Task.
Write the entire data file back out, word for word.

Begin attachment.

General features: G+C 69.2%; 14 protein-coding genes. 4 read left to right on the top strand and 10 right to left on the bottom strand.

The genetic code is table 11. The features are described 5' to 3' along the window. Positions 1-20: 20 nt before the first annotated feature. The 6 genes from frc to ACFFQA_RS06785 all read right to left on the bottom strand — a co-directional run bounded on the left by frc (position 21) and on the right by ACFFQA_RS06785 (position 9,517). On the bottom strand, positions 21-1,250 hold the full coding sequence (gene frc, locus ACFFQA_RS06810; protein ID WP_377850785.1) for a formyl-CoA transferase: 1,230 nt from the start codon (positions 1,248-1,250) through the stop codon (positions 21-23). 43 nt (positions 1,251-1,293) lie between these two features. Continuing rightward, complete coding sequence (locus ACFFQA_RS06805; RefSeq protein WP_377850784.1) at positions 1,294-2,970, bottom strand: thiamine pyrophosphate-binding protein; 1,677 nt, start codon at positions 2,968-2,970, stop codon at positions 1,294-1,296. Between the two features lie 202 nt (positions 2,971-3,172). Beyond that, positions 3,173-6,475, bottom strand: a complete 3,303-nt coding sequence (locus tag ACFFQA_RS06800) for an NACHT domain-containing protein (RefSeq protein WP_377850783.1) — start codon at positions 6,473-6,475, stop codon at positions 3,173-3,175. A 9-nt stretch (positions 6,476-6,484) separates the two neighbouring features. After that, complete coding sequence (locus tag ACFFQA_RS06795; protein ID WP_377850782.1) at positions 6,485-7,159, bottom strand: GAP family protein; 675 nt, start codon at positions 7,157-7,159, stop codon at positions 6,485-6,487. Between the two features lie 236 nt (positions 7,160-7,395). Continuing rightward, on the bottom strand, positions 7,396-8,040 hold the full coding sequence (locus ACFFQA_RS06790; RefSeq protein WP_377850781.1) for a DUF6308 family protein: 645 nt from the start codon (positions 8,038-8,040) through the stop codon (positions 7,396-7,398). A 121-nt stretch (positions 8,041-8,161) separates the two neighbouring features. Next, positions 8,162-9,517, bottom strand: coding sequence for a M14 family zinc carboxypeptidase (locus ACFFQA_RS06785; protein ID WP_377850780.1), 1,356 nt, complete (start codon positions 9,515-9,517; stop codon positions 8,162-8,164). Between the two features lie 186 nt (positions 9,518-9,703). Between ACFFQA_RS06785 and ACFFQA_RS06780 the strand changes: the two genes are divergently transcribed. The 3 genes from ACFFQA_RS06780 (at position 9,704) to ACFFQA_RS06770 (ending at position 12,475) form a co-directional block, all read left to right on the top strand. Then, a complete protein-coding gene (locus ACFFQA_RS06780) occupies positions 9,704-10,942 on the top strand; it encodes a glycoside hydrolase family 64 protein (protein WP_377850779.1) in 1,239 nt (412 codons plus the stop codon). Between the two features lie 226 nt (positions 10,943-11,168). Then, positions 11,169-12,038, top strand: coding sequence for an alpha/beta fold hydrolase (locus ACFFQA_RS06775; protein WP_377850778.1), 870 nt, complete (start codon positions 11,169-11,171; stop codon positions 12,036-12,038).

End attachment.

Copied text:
General features: G+C 69.2%; 14 protein-coding genes. 4 read left to right on the top strand and 10 right to left on the bottom strand.

The genetic code is table 11. The features are described 5' to 3' along the window. Positions 1-20: 20 nt before the first annotated feature. The 6 genes from frc to ACFFQA_RS06785 all read right to left on the bottom strand — a co-directional run bounded on the left by frc (position 21) and on the right by ACFFQA_RS06785 (position 9,517). On the bottom strand, positions 21-1,250 hold the full coding sequence (gene frc, locus ACFFQA_RS06810; protein ID WP_377850785.1) for a formyl-CoA transferase: 1,230 nt from the start codon (positions 1,248-1,250) through the stop codon (positions 21-23). 43 nt (positions 1,251-1,293) lie between these two features. Continuing rightward, complete coding sequence (locus ACFFQA_RS06805; RefSeq protein WP_377850784.1) at positions 1,294-2,970, bottom strand: thiamine pyrophosphate-binding protein; 1,677 nt, start codon at positions 2,968-2,970, stop codon at positions 1,294-1,296. Between the two features lie 202 nt (positions 2,971-3,172). Beyond that, positions 3,173-6,475, bottom strand: a complete 3,303-nt coding sequence (locus tag ACFFQA_RS06800) for an NACHT domain-containing protein (RefSeq protein WP_377850783.1) — start codon at positions 6,473-6,475, stop codon at positions 3,173-3,175. A 9-nt stretch (positions 6,476-6,484) separates the two neighbouring features. After that, complete coding sequence (locus tag ACFFQA_RS06795; protein ID WP_377850782.1) at positions 6,485-7,159, bottom strand: GAP family protein; 675 nt, start codon at positions 7,157-7,159, stop codon at positions 6,485-6,487. Between the two features lie 236 nt (positions 7,160-7,395). Continuing rightward, on the bottom strand, positions 7,396-8,040 hold the full coding sequence (locus ACFFQA_RS06790; RefSeq protein WP_377850781.1) for a DUF6308 family protein: 645 nt from the start codon (positions 8,038-8,040) through the stop codon (positions 7,396-7,398). A 121-nt stretch (positions 8,041-8,161) separates the two neighbouring features. Next, positions 8,162-9,517, bottom strand: coding sequence for a M14 family zinc carboxypeptidase (locus ACFFQA_RS06785; protein ID WP_377850780.1), 1,356 nt, complete (start codon positions 9,515-9,517; stop codon positions 8,162-8,164). Between the two features lie 186 nt (positions 9,518-9,703). Between ACFFQA_RS06785 and ACFFQA_RS06780 the strand changes: the two genes are divergently transcribed. The 3 genes from ACFFQA_RS06780 (at position 9,704) to ACFFQA_RS06770 (ending at position 12,475) form a co-directional block, all read left to right on the top strand. Then, a complete protein-coding gene (locus ACFFQA_RS06780) occupies positions 9,704-10,942 on the top strand; it encodes a glycoside hydrolase family 64 protein (protein WP_377850779.1) in 1,239 nt (412 codons plus the stop codon). Between the two features lie 226 nt (positions 10,943-11,168). Then, positions 11,169-12,038, top strand: coding sequence for an alpha/beta fold hydrolase (locus ACFFQA_RS06775; protein WP_377850778.1), 870 nt, complete (start codon positions 11,169-11,171; stop codon positions 12,036-12,038).